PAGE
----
The business case for gender diversity is clear: greater profitability, creativity, and innovation as well as less risk for companies. So, why do we not see gender equality in most MBA programs or within leadership roles at Fortune 500 companies?
On MBA campuses, we are seeing (some) changes:
- The Marshall School of Business at the University of Southern California achieved gender parity in its enrolled Class of 2020.
- The 2018 Women In Leadership Conference at the University of California, Berkeley, Haas School of Business focused on advancing the conversation around gender equality and social justice.
- The Wharton School of the University of Pennsylvania offers a male ally program known as the “22s,” whose name references the $0.22 wage gap between men and women.
But according to McKinsey’s Women in the Workplace study, not everything is changing (or changing fast enough):
- Roughly 20% of women say they are often the only woman or one of the only women in the room at work.
- Only 8% of men believe their gender has played a role in missing out on a raise, promotion, or chance to get ahead, whereas 37% of women believe this to be true.
- Changing the name of a candidate from female to male on their resume increased the odds of an interview invitation.
- Of the women surveyed, 64% stated that microaggressions are a workplace reality. For example, research showed that women are twice as likely as men to be mistaken for someone in a more junior role.
To see real change, gender equity needs to be on everybody’s mind. As many of you enter MBA programs or reenter the corporate world after earning your MBA, we encourage you to advocate for gender equity. The resources developed by Forté Foundation’s Men as Allies Initiative, including an MBA Toolkit, a Male Ally Toolkit, and a corporate program, are a great starting point. In addition, Forté Foundation makes the following recommendations:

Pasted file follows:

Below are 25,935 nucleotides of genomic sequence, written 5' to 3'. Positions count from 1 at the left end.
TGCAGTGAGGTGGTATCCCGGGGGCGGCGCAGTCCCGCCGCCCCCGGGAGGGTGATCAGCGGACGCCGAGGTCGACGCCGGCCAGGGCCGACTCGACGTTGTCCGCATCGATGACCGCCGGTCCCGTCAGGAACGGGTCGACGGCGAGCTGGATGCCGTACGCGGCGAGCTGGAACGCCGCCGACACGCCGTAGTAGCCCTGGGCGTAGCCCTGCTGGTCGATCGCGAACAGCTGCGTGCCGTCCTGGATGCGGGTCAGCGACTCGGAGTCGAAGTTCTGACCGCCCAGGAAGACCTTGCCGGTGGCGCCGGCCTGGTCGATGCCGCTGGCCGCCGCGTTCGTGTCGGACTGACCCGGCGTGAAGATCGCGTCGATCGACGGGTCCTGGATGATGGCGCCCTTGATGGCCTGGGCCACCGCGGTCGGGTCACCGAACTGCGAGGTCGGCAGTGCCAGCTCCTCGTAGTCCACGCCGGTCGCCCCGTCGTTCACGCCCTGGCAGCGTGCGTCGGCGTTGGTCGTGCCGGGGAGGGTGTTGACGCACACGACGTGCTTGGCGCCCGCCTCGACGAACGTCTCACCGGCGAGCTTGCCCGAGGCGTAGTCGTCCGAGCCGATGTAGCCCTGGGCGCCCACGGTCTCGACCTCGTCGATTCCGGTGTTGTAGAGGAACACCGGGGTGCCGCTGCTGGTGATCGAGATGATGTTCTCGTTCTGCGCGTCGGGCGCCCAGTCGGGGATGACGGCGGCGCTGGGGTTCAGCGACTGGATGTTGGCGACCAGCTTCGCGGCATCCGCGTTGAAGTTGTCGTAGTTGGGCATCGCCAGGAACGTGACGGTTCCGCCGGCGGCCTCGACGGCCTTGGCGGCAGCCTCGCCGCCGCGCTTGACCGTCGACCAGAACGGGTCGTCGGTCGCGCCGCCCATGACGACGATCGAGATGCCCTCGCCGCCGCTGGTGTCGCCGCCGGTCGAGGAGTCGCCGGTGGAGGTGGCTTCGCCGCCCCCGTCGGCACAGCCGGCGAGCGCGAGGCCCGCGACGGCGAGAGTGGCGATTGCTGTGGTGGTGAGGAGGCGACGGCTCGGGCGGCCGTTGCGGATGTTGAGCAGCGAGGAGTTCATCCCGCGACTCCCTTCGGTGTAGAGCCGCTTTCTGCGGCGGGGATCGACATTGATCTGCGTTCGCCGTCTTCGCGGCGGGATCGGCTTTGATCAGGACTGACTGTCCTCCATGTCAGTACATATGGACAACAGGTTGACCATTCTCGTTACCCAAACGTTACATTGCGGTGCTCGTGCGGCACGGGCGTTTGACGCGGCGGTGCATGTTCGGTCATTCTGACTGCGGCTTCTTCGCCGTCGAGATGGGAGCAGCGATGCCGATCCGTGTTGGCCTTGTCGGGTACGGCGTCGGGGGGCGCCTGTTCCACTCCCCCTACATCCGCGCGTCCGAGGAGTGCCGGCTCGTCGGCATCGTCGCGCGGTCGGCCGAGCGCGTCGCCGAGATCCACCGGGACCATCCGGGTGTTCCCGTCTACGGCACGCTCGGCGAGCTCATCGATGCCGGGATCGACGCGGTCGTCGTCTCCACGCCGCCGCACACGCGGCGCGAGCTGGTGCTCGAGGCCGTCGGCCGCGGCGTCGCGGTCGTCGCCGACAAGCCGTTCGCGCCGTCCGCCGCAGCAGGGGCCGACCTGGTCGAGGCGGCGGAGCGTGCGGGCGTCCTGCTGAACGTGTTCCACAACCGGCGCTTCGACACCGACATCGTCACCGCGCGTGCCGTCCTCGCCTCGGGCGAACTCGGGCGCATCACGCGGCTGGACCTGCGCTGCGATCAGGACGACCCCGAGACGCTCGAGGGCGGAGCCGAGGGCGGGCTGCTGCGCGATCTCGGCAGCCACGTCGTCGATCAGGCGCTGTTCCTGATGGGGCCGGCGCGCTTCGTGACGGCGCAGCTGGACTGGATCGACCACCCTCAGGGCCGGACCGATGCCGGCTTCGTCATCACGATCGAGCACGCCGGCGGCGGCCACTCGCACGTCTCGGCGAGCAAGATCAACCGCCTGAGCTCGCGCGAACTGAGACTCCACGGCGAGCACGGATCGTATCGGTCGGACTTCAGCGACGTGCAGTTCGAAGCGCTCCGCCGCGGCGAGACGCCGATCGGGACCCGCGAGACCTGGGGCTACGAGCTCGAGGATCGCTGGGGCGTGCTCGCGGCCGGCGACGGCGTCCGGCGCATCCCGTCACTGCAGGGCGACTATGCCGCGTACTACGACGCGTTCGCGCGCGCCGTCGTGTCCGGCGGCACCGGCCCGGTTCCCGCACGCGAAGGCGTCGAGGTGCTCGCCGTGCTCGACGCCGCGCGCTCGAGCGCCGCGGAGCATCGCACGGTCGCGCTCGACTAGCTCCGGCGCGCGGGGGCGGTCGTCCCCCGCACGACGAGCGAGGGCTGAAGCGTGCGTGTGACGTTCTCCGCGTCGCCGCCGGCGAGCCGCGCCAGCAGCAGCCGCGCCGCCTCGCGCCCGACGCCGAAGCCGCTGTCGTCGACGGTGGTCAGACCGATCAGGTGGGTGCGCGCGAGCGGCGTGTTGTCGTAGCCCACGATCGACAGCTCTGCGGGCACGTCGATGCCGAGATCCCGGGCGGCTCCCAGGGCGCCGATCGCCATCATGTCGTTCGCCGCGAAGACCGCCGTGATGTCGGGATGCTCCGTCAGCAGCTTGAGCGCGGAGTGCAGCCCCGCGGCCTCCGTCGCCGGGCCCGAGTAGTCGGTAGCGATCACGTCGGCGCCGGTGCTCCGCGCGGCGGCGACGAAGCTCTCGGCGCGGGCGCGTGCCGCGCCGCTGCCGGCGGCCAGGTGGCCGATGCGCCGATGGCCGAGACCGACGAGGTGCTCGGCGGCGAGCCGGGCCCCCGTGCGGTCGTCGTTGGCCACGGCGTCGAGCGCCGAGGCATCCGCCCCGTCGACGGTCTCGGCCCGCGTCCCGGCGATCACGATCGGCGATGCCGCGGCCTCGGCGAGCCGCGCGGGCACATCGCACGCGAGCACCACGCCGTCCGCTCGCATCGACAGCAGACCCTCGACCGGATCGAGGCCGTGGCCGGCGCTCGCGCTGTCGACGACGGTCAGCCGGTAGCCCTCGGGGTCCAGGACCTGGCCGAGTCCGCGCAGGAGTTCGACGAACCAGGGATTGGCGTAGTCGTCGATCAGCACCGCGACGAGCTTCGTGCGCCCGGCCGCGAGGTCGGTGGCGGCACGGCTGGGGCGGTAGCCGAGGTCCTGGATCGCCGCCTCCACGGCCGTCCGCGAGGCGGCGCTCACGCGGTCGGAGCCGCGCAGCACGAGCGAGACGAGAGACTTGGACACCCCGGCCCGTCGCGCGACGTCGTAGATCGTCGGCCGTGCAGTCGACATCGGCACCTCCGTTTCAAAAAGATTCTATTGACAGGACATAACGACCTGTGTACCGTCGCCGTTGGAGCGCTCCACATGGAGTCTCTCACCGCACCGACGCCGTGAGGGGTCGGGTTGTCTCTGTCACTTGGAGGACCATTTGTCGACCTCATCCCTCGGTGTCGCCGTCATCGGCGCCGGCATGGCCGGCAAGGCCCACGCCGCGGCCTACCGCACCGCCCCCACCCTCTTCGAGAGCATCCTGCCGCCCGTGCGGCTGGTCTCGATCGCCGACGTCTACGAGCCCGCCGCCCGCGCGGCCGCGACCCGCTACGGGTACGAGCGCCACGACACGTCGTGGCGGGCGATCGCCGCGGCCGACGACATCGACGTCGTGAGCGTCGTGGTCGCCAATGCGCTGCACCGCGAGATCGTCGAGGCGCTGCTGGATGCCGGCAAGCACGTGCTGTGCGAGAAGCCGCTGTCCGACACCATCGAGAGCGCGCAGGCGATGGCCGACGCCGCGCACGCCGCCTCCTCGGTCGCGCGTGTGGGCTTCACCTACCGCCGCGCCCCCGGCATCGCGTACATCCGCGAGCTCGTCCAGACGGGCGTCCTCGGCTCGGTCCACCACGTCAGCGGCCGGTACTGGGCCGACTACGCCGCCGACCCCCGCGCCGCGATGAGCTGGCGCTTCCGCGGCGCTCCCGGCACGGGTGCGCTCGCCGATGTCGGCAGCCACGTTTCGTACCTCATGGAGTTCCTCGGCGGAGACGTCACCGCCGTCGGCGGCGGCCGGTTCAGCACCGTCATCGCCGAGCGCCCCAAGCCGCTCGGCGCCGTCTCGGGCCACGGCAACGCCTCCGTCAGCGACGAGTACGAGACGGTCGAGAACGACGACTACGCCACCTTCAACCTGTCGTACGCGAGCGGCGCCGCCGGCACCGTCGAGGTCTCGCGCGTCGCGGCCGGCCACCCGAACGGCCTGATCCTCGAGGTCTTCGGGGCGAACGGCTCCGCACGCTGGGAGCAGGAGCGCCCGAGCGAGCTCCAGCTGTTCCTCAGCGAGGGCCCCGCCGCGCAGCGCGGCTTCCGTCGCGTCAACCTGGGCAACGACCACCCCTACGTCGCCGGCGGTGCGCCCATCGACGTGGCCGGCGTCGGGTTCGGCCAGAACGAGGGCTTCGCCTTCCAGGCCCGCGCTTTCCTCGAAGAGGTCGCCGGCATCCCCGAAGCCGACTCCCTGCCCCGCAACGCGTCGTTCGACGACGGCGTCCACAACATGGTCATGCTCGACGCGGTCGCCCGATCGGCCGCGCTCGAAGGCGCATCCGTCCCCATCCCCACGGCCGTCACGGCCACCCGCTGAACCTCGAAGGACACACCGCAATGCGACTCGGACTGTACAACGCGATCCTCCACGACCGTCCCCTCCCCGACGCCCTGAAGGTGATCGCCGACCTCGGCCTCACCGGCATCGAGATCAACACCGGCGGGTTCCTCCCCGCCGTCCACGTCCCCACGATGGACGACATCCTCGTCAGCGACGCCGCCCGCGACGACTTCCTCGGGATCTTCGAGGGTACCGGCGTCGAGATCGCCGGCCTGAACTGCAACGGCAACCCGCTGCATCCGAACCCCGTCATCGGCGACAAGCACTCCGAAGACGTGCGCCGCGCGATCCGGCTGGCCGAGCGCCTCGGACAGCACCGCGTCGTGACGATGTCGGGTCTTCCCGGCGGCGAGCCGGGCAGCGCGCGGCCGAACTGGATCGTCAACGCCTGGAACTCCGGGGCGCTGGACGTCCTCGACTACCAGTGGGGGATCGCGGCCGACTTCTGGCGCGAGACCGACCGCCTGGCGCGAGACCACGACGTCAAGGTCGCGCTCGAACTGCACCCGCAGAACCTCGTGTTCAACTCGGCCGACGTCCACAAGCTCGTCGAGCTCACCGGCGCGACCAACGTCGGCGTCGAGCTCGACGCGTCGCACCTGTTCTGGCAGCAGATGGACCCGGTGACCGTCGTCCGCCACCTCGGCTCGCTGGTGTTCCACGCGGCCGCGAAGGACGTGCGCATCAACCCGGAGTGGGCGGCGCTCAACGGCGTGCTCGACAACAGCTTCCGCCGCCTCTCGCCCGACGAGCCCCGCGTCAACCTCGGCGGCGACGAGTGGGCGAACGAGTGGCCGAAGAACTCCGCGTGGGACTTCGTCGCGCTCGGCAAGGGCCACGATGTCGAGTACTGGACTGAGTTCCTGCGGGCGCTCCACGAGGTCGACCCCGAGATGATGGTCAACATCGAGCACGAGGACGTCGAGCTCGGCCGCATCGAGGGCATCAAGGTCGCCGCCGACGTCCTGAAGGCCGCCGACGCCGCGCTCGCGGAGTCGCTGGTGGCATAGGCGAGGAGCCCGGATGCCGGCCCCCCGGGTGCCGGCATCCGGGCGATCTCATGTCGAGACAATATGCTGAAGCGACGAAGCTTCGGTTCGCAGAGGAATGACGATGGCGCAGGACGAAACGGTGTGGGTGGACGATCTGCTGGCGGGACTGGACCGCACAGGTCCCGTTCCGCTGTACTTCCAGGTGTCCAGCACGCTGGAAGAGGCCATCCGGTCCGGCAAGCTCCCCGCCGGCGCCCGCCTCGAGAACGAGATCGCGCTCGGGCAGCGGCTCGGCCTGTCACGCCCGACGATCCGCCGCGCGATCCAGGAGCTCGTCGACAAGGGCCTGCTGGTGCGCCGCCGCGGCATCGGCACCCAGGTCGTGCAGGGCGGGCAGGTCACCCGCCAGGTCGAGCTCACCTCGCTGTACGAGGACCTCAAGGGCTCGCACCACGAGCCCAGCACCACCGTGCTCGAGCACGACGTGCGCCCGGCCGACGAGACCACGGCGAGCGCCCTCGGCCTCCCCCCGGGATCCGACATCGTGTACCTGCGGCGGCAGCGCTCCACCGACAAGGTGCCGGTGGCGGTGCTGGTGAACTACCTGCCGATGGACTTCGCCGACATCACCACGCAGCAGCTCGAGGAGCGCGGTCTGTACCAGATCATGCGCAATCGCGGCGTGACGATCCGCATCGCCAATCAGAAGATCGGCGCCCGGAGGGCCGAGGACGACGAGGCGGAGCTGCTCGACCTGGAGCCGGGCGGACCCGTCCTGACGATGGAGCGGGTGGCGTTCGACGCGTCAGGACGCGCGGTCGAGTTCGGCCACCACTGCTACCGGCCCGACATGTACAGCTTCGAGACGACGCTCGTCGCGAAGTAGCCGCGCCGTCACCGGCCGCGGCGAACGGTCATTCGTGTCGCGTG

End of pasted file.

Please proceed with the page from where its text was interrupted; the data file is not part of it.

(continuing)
- Learn about the business case behind gender equity and the need for male involvement.
- Understand gender-supportive behaviors in the classroom, on the job, and elsewhere. Amplify women’s voices; notice team dynamics, and ensure credit for work is attributed correctly.
- Get involved. Share your perspective, and participate in the conversation. Consider starting a male ally group at your business school. Understand what being a male ally at work really means. Sign up for unconscious bias training sessions. Encourage diversity on interview slates.
You can learn more by exploring the Forté Men as Allies Initiative’s research and blog as well as the following articles and books:
- “How Men Can Become Better Allies to Women” (Harvard Business Review)
- “When Talking About Bias Backfires” (The New York Times Opinion)
- Athena Rising: How and Why Men Should Mentor Women
- “To Advance, Women Leaders Need Sponsors, Not More Mentors” (Wharton@Work)
- McKinsey’s Women in the Workplace 2019 | 2018 | 2017